Visas burden applicants, hamper relations with U.S.

Amy Hamblin

The United States could be creating a greater national security threat and damaging its image abroad by increasing restrictions for international students, a Northwestern official said.

“The perception is that the U.S. has become an inhospitable place,” said Ravi Shankar, director of NU’s International Office. “It’s important to understand that national security is at stake.”

Since the terrorist attacks on Sept. 11, 2001, a government-operated database that tracks students from foreign countries has been created and visa applications receive more strict review, Shankar said.

Students majoring in science or math from some Muslim countries, for example, are often subjected to a more thorough and time-consuming background check, Shankar said. He added that one student waited almost a year for his visa approval.

There was a slight dip in international student enrollment at NU this year, following a national trend, according to Rebecca Dixon, associate provost for university enrollment.

Some are concerned that “regulatory roadblocks” are not only deterring some students from coming to the United States, but might also be shaping their opinions of the country, said Ursula Oaks, a spokeswoman for the Association of International Educators.

“After Sept. 11 there was a really strong demand for heightened security measures,” Oaks said. “Over the last three years, they have really multiplied and come to be in their totality — although not intentionally — a significant barrier for international exchange.”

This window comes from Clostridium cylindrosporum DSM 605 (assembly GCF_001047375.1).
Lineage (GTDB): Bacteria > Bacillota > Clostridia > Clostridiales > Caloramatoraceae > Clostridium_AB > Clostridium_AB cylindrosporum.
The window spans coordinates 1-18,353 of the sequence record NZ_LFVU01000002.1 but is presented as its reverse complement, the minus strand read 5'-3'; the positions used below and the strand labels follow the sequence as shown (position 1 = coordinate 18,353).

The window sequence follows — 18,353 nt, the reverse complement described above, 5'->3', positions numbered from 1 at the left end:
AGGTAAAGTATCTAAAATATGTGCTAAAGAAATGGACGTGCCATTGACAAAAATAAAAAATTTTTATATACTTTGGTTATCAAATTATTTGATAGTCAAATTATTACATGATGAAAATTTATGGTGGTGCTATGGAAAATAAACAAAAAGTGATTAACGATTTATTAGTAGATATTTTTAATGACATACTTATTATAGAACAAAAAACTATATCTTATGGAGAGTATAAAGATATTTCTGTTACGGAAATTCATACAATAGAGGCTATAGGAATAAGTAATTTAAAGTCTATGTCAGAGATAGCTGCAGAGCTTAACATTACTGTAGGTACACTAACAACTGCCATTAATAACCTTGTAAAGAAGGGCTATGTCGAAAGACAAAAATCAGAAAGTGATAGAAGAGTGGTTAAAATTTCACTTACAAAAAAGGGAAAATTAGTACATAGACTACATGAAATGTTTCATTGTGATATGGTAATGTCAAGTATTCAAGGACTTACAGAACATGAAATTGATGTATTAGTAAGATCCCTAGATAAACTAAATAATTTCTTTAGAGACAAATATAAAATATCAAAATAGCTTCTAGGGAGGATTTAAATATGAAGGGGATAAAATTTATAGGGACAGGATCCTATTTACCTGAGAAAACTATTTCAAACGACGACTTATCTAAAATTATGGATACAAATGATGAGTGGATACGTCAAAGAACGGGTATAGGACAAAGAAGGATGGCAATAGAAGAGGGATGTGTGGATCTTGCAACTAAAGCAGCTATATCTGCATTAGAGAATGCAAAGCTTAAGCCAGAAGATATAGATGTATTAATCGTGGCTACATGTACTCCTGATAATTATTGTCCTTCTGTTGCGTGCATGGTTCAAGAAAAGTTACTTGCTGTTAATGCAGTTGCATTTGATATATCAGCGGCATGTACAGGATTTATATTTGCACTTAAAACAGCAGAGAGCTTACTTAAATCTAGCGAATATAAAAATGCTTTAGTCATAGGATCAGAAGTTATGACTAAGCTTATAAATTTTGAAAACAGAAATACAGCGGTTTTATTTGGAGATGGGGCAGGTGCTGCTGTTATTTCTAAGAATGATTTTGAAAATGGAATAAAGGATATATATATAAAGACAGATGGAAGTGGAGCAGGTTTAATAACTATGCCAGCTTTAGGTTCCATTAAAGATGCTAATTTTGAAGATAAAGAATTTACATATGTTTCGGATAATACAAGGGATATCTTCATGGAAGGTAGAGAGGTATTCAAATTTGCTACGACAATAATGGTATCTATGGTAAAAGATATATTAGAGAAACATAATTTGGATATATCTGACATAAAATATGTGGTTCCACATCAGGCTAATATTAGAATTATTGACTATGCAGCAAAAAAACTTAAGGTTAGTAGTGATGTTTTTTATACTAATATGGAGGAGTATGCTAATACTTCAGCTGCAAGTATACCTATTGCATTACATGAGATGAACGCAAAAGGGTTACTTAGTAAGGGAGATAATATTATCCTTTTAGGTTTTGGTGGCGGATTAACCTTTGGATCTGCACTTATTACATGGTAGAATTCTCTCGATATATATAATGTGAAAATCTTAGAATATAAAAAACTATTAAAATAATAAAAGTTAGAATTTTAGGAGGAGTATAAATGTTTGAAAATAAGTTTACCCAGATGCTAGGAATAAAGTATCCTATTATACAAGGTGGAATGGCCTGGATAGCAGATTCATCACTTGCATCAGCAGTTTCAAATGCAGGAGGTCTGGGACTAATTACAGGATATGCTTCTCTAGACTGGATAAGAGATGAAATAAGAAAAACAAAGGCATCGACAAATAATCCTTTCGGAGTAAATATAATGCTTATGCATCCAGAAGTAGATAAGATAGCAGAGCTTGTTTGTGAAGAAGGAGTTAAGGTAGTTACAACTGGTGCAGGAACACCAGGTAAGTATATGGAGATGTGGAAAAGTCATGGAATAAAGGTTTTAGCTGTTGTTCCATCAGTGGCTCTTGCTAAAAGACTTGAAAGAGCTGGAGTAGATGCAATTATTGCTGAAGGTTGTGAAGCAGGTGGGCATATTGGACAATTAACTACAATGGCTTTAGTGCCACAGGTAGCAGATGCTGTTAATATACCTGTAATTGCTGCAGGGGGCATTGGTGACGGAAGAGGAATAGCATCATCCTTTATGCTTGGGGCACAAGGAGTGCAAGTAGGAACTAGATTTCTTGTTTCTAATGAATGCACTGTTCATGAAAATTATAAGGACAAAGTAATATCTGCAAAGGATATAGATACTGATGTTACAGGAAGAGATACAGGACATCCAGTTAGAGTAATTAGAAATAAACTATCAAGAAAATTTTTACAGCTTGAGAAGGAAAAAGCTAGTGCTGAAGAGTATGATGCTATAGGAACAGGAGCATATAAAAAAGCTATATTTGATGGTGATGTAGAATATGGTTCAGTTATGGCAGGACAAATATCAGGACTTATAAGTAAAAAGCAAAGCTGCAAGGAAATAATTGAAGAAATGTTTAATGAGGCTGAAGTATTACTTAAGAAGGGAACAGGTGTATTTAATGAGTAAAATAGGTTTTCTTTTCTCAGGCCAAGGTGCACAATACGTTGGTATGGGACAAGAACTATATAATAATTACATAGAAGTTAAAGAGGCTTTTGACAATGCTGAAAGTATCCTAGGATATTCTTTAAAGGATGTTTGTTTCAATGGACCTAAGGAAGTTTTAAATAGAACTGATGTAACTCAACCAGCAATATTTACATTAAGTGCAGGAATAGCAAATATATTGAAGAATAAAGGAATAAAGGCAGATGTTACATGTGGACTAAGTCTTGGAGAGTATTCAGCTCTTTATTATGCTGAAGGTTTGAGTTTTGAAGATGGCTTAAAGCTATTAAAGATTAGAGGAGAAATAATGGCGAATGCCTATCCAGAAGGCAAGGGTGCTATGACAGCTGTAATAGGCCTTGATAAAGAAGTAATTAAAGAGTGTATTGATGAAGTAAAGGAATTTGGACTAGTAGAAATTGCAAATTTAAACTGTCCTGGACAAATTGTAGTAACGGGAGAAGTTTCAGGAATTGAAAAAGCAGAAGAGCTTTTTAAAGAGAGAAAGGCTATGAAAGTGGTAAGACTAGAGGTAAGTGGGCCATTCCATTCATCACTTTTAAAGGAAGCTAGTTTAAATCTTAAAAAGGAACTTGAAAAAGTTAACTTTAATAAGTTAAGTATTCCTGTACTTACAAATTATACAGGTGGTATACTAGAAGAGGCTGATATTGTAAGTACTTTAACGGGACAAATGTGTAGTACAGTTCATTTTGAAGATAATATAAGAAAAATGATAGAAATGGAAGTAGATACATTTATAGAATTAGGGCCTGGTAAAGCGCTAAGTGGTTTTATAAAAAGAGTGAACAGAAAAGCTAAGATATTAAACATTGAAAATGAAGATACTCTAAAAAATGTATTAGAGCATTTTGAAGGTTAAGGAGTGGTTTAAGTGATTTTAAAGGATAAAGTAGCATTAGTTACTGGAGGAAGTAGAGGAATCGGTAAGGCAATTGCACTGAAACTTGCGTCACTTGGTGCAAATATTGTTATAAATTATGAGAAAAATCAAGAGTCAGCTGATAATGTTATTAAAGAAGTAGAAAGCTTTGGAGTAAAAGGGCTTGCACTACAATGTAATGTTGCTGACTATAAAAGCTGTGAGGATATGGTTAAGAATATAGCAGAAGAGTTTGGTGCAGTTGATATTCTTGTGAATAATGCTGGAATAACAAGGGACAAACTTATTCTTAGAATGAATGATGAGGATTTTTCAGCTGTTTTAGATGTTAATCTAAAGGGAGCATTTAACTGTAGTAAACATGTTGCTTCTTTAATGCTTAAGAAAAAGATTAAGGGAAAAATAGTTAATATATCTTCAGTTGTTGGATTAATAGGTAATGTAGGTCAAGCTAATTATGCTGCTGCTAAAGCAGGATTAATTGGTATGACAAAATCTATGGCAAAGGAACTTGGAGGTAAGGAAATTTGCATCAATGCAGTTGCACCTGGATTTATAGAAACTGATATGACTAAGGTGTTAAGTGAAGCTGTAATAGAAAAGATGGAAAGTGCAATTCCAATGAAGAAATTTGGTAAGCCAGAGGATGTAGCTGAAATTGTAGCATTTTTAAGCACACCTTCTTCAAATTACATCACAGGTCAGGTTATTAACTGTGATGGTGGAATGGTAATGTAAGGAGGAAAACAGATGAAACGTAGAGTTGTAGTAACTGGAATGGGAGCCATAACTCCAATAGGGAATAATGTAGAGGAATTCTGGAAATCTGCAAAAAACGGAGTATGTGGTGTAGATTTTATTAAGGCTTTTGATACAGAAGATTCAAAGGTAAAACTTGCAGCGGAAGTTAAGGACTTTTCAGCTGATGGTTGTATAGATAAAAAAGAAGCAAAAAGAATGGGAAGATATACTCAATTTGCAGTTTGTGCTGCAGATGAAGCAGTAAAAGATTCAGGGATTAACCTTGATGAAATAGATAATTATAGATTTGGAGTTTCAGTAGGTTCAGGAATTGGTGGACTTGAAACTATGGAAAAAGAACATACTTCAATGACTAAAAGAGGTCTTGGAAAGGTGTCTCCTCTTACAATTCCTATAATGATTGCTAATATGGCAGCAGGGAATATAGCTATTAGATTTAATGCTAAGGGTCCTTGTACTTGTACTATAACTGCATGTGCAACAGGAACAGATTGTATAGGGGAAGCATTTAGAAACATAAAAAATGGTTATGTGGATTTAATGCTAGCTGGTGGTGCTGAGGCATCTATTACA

Although the State Department is working to accelerate the process, the typical wait for student visa clearance is 67 days, according to the federal Government Accountability Office. Normal visa clearance for tourists and business travelers takes up to four weeks.

Singapore native Darren Shi said applying for a visa in his country is a “smooth process,” most likely because the country has a good relationship with the United States. He added that America needs to make the process as simple in all countries.

“It’s a diplomatic investment on the part of the U.S.,” said Shi, a Weinberg sophomore. “If (international students) study in America, they will become the leaders of their country.”

Students applying for visas must go to a U.S. embassy and show a bank statement indicating their ability to fund at least their first year of college. They must also undergo a 90-second interview to determine whether or not they will return to their home country after graduation.

The short interview can make the decision to approve or deny the visa fairly arbitrary, said Seni Sulyman, a McCormick junior originally from Nigeria.

Sulyman said he was first rejected for his visa. He later returned with the same documentation and a different person approved it.

Some of his friends had to go to the embassy for four months until an officer approved their visas, he said.

“Sometimes people don’t have all the time in the world,” Sulyman said. “I think they are going to become fed–up.”

He added that many students who don’t get approved the first time become frustrated and discouraged by the “tedious process.” If the application procedures are not modified, he said, some of these students might opt to go to a school in Europe or to stay in their home country.

If students choose that option, American colleges will face greater problems than decreased enrollment, said Shankar, NU’s international office director.

“The only way to reduce hostility is to open up exchange, discourse and understanding,” Shankar said. “We need to keep this an open society.”

Reach Amy Hamblin at [email protected].